the electrostatic energy and can extend over several lat-
amount of static disorder is present. In general, imperfec-
tions will reduce the fidelity. In Fig. 4 we show both the
At t = 0, the chain is initialized in the state |ψ0 =
effect of bond disorder (Josephson couplings distributed
|ψ, 000.0 , where |0 (|2 ) denotes the state of an is-
around an average value) and site disorder (mimicking
land without (with) an excess Cooper pair, and |ψ =
the effect of static background charges and/or different
cos (θ/2)|0 + eiφ sin (θ/2)|2 is the state that has been
capacitances) and compare to the case without disorder.
prepared in the left-most island. This initial state is not
The effect of charge disorder appears to be more dis-
an eigenstate of the Hamiltonian, it will evolve as a func-
ruptive: this is because additional frequencies enter the
tion of time. In fact, as the total charge Q =
dynamical evolution making the reconstruction of the ad-
a conserved quantity, the dynamics is restricted to the
ditional wave-function more difficult. The dotted line in
L + 1-dimensional space H = H0 ⊕ H2 of total charge
Fig. 4 shows the variance of the fidelity for the case with-
zero, H0, and charge two, H2 = span{|j }, where |j ,
out disorder. Around the maxima of the fidelity, the vari-
1 ≤ j ≤ L is the state with an excess Cooper pair on the
ance is small, i.e., the transmission quality for any given
j-th site. In this basis the Hamiltonian reads
Dynamical fluctuations play a different role.
arise from gate-voltage fluctuations and are described
by adding stochastic terms to the gate voltages, qxi →
jL)|j + 1 + (1 − δj1)|j − 1 ) .
qxi + ξi(t) in the Hamiltonian in Eq. (1). Here we choosea very simple model and assume the ξi(t) to be indepen-
We first calculate the fidelity of transmission and the
dently gaussian distributed: ξi(t) = 0, ξi(t)ξj (t ) =
time required for the transfer of information as a function
γδijδ(t − t ). Nevertheless, due to capacitive coupling
of the coupling constants of the Josephson chain. The
between separated sites, such stochastic factors result in
quality of the transmission is quantified by the fidelity of
correlated stochastic terms in the effective Hamiltonian
the (mixed) state ρL of the right-most island (site L) to
Eq. (2), Hnoise|j = HJJ|j − 2Ξj(t)|j , where the zero-
averaging gaussian functions Ξi(t), are uniquely fixed by
Ξi(t)Ξj (t ) = γ[(C−1)2]ij δ(t − t ). Averaging out the
stochastic terms leads to the master equation for the den-
This definition gives the fidelity averaged over all possibleinitial states on the Bloch sphere, 1/2 ≤ FL ≤ 1.
The fidelity is a strongly oscillating function of time.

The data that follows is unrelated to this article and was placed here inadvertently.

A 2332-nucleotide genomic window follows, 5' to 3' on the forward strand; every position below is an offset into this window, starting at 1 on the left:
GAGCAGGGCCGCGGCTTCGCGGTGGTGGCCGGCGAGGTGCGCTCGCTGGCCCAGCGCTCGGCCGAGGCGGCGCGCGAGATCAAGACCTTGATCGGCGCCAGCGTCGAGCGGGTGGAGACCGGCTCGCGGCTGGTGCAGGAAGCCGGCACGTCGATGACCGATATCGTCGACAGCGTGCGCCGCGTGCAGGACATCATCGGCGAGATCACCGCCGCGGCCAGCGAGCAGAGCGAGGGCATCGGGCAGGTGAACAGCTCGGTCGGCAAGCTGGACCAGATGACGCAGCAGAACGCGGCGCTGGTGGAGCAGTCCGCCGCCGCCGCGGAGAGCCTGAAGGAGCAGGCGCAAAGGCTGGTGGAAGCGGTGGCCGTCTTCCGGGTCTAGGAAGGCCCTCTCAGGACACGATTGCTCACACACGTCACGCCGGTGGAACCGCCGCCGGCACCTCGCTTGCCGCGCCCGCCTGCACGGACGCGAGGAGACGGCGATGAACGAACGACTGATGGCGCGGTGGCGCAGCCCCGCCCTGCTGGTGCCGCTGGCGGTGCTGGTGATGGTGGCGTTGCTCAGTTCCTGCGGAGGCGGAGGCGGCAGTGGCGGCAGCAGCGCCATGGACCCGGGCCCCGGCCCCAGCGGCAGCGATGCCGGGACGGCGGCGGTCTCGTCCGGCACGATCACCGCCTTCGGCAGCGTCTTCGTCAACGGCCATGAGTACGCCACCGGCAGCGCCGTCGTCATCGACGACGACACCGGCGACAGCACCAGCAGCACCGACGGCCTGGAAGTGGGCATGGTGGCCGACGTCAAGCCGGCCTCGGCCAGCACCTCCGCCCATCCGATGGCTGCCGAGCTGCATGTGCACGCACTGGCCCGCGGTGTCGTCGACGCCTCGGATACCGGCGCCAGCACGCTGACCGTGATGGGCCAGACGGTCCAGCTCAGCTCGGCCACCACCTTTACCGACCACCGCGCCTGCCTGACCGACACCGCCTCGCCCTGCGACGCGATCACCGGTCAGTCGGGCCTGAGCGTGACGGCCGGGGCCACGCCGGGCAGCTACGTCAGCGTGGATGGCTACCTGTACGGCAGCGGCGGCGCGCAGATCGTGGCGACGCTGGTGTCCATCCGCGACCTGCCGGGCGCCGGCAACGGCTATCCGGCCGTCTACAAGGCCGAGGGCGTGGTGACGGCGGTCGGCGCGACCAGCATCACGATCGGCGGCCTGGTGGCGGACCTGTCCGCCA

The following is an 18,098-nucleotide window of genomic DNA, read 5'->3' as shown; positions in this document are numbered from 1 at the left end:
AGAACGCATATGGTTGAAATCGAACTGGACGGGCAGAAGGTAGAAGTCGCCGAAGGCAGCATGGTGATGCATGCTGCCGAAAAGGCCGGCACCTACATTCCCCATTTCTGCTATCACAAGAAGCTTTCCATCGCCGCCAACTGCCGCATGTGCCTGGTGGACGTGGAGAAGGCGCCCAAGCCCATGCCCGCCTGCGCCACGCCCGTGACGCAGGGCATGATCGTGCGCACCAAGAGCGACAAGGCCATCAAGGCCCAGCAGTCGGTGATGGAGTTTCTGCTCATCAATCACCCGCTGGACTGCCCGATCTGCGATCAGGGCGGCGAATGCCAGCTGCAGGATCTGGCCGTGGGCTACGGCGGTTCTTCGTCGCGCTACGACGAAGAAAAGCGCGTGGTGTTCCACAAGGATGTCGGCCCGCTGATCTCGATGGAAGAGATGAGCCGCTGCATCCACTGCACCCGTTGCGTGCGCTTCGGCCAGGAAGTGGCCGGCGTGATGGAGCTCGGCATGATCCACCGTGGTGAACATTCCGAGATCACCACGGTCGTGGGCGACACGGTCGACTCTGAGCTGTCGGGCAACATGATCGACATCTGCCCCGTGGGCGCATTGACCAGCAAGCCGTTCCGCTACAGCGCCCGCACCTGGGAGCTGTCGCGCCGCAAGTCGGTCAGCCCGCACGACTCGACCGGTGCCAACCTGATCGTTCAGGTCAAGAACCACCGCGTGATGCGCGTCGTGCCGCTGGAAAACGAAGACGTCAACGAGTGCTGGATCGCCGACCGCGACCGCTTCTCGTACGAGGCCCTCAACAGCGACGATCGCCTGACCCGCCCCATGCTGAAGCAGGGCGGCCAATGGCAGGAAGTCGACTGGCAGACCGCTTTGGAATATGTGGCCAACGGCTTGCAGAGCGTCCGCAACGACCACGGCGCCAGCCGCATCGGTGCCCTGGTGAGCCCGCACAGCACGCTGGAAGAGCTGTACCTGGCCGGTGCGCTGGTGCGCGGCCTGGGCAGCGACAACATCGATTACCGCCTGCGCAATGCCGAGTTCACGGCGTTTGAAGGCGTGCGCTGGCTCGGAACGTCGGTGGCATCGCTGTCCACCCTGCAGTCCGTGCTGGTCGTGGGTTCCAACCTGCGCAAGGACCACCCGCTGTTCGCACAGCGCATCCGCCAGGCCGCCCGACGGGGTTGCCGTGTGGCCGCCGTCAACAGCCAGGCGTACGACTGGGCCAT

Only at well-defined times the state is transferred faith-
fully through the chain. This does not necessarily corre-
spond to the time in which a Cooper pair has been trans-
ferred, since also the relative phases of the state have to
be reconstructed. In Fig. 2 we show the value of the first
fidelity maximum and the time at which it is reached as
a function of the length L of the array and for different
values of the ratio C/C0. For the parameters considered,the fidelity is never smaller than 75%. For longer chains,
of the fidelity is considerably reduced. Another option is
to fix a threshold for the fidelity of transmission and seekfor the first local maximum above the threshold. The
FIG. 2: Maximum value of the fidelity as a function of the
time at which these maxima occur increases exponen-
length of the chain for two different values of C/C0
tially with the chain length. The value of the fidelity
(2e)2/(EJ C0) = 10. Inset: time at which the maximum is
does not necessarily decrease on increasing L, and for
where the operators Qi projected on the space H are
a completely incoherent mixture in which any chargedstate is equally probable, ρ
The average fidelity as defined in Eq. (3) is reduced toF∞ = 1/2 + 1/(6L), corresponding to an almost unfaith-
FIG. 4: Fidelity as a function of time for an array of length
ful transmission. The time dependence of the fidelity in
L = 7, (2e)2/(EJ C0) = 10 and C = 0, i.e. a junction capac-
the noisy system is presented in Fig. 5 where it is com-
itance much smaller than the ground capacitance. Disorder
pared with the fidelity in the absence of noise. The peaks
parameters: relative variance ∆EJ /EJ = 0.1 for bond dis-order, absolute variance ∆Q
of the fidelity are not smeared out by noise. The dom-
Dotted line (right axis): variance of the fidelity for the case
inant effect of the coupling to the environment is the
relaxation of the fidelity amplitude towards the station-ary value (independent on the initial state). Numerically,such relaxation takes place on a characteristic time scale
where γ, γ† are annihilation and creation operators of
∼ 1/(Lγ). Thus, to observe high values of the fidelity it